"I have pledged my personal credit to my Canadian friends on the successful development of your settlement. My warmest and most affectionate sympathies attend you, and I have not the slightest misgiving but that, in spite of your enterprise being conducted under what of necessity are somewhat disadvantageous conditions, not only will your future prove bright and prosperous, but that it will be universally acknowledged that a more valuable accession to the intelligence, patriotism, loyalty, industry and strength of the country has never been introduced into the Dominion."

On the occasion of the vice-regal visit drawing to a close, the citizens of Winnipeg invited His Excellency the Earl of Dufferin to a public banquet at which he made a speech in review of his personal observations of the country and the facts he had gathered, in the following eloquent terms: —

"Mr. Mayor, your Honour, Ladies and Gentlemen:

"In rising to express my acknowledgments to the citizens of Winnipeg for thus crowning the friendly reception I have received throughout the length and breadth of Manitoba by so noble an entertainment, I am painfully impressed by the consideration of the many respects in which my thanks are due to you and o so many other persons in the Province. (Applause.)

"From our first landing on your quays until the present moment my progress through the country has been one continual delight—(loud applause)—nor has the slightest hitch or incongruous incident marred the satisfaction of my visit. I have to thank you for the .hospitalities I have enjoyed at the hands of your individual citizens, page 12 as well as of a multitude of independent communities, for the tasteful and ingenious decorations which adorned my route, for the quarter of a mile of evenly-yoked oxen that drew our triumphal car—(applause) —for the universal proofs of your loyalty to the Throne and the Mother Country, and for your personal good-will towards Her Majesty's representative.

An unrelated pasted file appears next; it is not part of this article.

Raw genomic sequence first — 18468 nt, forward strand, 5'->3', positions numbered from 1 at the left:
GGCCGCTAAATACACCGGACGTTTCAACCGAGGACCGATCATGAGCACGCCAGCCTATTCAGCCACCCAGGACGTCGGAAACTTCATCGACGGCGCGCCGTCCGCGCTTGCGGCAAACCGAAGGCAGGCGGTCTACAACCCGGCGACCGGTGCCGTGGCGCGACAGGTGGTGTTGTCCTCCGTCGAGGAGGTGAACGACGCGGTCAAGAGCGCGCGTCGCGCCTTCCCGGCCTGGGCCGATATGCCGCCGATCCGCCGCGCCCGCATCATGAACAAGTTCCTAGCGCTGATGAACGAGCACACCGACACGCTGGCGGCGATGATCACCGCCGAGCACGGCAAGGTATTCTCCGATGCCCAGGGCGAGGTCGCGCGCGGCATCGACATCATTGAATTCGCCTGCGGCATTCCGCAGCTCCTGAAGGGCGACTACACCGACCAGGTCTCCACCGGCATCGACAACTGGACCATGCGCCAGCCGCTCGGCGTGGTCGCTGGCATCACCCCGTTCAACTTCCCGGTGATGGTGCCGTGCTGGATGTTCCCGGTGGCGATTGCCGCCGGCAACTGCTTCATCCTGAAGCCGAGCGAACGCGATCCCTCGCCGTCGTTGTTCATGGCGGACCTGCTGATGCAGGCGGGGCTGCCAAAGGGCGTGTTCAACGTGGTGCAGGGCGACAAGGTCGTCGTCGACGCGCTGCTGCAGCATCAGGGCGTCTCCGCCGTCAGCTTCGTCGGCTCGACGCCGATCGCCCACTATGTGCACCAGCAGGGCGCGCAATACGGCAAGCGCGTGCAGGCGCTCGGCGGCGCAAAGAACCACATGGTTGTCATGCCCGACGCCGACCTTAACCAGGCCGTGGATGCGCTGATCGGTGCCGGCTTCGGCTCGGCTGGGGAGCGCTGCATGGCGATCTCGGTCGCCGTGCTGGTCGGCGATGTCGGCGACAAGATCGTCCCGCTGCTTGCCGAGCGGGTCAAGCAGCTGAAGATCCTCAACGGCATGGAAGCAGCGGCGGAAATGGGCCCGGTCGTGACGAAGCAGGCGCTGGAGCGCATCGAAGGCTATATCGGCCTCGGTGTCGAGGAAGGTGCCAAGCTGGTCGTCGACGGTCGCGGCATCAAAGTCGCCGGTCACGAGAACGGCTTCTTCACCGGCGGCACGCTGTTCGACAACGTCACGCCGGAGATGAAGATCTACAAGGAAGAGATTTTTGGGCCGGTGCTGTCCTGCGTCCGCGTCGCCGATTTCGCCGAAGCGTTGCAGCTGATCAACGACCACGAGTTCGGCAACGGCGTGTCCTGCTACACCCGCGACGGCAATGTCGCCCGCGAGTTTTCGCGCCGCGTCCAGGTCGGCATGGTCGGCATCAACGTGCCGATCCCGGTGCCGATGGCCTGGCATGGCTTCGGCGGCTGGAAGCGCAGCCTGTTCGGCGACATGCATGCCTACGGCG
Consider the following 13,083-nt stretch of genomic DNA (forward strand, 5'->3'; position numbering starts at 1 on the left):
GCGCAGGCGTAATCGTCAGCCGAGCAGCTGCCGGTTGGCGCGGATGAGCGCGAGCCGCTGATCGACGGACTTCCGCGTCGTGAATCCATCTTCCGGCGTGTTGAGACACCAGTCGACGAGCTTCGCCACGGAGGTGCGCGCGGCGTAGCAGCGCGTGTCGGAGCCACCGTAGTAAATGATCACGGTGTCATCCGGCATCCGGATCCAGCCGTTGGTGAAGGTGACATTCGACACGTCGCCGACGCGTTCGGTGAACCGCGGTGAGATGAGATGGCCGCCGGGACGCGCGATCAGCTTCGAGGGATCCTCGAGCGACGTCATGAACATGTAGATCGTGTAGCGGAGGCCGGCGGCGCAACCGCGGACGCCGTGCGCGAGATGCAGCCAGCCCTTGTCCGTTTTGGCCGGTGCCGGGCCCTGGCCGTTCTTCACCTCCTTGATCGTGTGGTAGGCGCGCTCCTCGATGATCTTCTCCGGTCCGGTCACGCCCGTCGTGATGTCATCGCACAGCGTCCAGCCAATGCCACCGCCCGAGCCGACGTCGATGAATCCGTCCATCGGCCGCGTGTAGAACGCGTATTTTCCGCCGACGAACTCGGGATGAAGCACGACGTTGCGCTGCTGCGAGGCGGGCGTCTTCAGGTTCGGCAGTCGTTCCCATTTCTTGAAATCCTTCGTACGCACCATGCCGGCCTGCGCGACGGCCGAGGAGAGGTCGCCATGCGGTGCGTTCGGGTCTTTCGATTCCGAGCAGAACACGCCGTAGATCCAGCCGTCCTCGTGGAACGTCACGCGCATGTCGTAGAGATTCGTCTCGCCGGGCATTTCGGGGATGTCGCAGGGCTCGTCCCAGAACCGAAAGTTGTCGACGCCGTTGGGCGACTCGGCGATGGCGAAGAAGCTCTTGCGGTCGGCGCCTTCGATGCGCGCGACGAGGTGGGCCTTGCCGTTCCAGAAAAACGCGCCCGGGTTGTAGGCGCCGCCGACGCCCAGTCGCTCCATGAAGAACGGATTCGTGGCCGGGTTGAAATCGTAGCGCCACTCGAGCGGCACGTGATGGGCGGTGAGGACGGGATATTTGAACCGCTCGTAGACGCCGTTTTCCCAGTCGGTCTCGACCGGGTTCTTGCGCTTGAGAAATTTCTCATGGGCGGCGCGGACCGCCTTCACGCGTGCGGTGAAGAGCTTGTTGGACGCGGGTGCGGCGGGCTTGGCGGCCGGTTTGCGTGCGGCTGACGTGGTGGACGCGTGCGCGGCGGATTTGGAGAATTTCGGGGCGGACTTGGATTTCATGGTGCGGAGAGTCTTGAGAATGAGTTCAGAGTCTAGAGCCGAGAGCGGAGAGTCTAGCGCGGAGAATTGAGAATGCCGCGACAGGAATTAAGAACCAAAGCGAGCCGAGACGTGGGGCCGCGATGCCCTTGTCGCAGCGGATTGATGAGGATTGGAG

"Above all, I have to thank you for the evidences produced on either hand along our march of your prosperous condition, of your perfect contentment, of your confidence in your future fortunes, for I need not tell you that to anyone in my situation, smiling corn-fields, cosy homesteads, the joyful faces of prosperous men and women, and the laughter of healthy children, are the best of all triumphal decorations. (Great applause.)

"But there are others for which I ought to be obliged to you, and not the least for the beautiful weather you have taken the precaution to provide us with during some six weeks of perpetual camping out—(laughter)—for which attention I have received Lady Dufferin's especial orders to render you her personal thanks—an attention which the unusual phenomenon of a casual waterspout enabled us only the better to appreciate; and lastly though certainly not least, for not having generated amongst you that fearful entity 'A Pacific Railway Question'—at all events not in those dire and tragic proportions in which I have encountered it elsewhere. (Great laughter.) Of course I know a certain phase of the railway question is agitating even this community, but it has assumed the mild character of a domestic rather than of an inter-Provincial controversy.

"Two distinguished members, moreover, of my present Government have been lately amongst you, and have doubtless acquainted themselves with your views and wishes. It is not necessary, therefore, that I should mar the hilarious character of the present festival by any untimely allusions to so grave a matter. Well then, ladies and gentlemen, what am I to say and do to you in return for all the pleasure and satisfaction I have received at your hands?

"I fear there is very little that I can say, and scarcely anything that I can do, commensurate with my obligations. Stay—there is one thing at all events I think I have already done, for which I am entitled to claim your thanks.

"You are doubtless aware that a great political controversy has for some time raged between the two great parties of the State as to which of them is responsible for the visitation of that terror of two continents—the Colorado bug. (Great laughter.). The one side is disposed to assert that if their opponents had never acceded to power the Colorado bug would never have come to Canada. (Renewed laughter.)

"I have reason to believe, however, though I know not whether page 13 any substantial evidence has been adduced in support of their assertion—(laughter)—that my Government deny and repudiate having had any sort of concert or understanding with that irrepressible invader. (Roars of laughter.) It would be highly unconstitutional for me, who am bound to hold a perfectly impartial balance between the contending parties of the State, to pronounce an opinion upon this momentous question. (Renewed laughter.)